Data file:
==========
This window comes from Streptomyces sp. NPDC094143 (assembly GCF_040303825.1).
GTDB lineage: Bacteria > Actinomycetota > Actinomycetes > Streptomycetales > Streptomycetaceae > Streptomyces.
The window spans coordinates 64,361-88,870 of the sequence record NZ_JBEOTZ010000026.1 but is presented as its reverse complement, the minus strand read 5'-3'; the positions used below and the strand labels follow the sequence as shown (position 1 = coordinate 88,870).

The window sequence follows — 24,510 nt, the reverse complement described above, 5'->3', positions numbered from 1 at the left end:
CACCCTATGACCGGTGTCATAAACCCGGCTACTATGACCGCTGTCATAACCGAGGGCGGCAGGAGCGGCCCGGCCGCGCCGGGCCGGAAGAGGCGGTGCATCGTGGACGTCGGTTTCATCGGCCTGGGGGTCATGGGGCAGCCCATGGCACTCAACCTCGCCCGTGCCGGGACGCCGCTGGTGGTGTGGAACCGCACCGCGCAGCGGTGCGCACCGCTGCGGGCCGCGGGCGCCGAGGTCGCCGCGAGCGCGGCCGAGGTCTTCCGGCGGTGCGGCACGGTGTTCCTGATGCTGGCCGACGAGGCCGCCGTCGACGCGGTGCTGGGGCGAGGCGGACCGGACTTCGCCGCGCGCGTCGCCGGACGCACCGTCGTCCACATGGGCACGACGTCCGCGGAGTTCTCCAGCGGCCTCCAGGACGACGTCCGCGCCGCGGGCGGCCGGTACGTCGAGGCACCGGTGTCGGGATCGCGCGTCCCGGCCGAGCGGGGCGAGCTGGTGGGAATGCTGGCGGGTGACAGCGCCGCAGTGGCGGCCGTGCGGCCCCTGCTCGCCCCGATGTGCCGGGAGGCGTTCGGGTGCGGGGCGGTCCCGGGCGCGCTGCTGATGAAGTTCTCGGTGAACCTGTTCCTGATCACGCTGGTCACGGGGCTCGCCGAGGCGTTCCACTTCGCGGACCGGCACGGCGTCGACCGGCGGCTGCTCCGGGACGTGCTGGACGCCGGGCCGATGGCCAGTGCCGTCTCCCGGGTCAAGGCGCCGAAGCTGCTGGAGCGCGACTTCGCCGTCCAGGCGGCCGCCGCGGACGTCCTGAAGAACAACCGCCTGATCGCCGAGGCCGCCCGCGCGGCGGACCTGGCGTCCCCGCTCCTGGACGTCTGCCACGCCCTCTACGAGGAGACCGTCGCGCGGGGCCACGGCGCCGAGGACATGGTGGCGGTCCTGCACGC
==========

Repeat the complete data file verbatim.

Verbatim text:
This window comes from Streptomyces sp. NPDC094143 (assembly GCF_040303825.1).
GTDB lineage: Bacteria > Actinomycetota > Actinomycetes > Streptomycetales > Streptomycetaceae > Streptomyces.
The window spans coordinates 64,361-88,870 of the sequence record NZ_JBEOTZ010000026.1 but is presented as its reverse complement, the minus strand read 5'-3'; the positions used below and the strand labels follow the sequence as shown (position 1 = coordinate 88,870).

The window sequence follows — 24,510 nt, the reverse complement described above, 5'->3', positions numbered from 1 at the left end:
CACCCTATGACCGGTGTCATAAACCCGGCTACTATGACCGCTGTCATAACCGAGGGCGGCAGGAGCGGCCCGGCCGCGCCGGGCCGGAAGAGGCGGTGCATCGTGGACGTCGGTTTCATCGGCCTGGGGGTCATGGGGCAGCCCATGGCACTCAACCTCGCCCGTGCCGGGACGCCGCTGGTGGTGTGGAACCGCACCGCGCAGCGGTGCGCACCGCTGCGGGCCGCGGGCGCCGAGGTCGCCGCGAGCGCGGCCGAGGTCTTCCGGCGGTGCGGCACGGTGTTCCTGATGCTGGCCGACGAGGCCGCCGTCGACGCGGTGCTGGGGCGAGGCGGACCGGACTTCGCCGCGCGCGTCGCCGGACGCACCGTCGTCCACATGGGCACGACGTCCGCGGAGTTCTCCAGCGGCCTCCAGGACGACGTCCGCGCCGCGGGCGGCCGGTACGTCGAGGCACCGGTGTCGGGATCGCGCGTCCCGGCCGAGCGGGGCGAGCTGGTGGGAATGCTGGCGGGTGACAGCGCCGCAGTGGCGGCCGTGCGGCCCCTGCTCGCCCCGATGTGCCGGGAGGCGTTCGGGTGCGGGGCGGTCCCGGGCGCGCTGCTGATGAAGTTCTCGGTGAACCTGTTCCTGATCACGCTGGTCACGGGGCTCGCCGAGGCGTTCCACTTCGCGGACCGGCACGGCGTCGACCGGCGGCTGCTCCGGGACGTGCTGGACGCCGGGCCGATGGCCAGTGCCGTCTCCCGGGTCAAGGCGCCGAAGCTGCTGGAGCGCGACTTCGCCGTCCAGGCGGCCGCCGCGGACGTCCTGAAGAACAACCGCCTGATCGCCGAGGCCGCCCGCGCGGCGGACCTGGCGTCCCCGCTCCTGGACGTCTGCCACGCCCTCTACGAGGAGACCGTCGCGCGGGGCCACGGCGCCGAGGACATGGTGGCGGTCCTGCACGC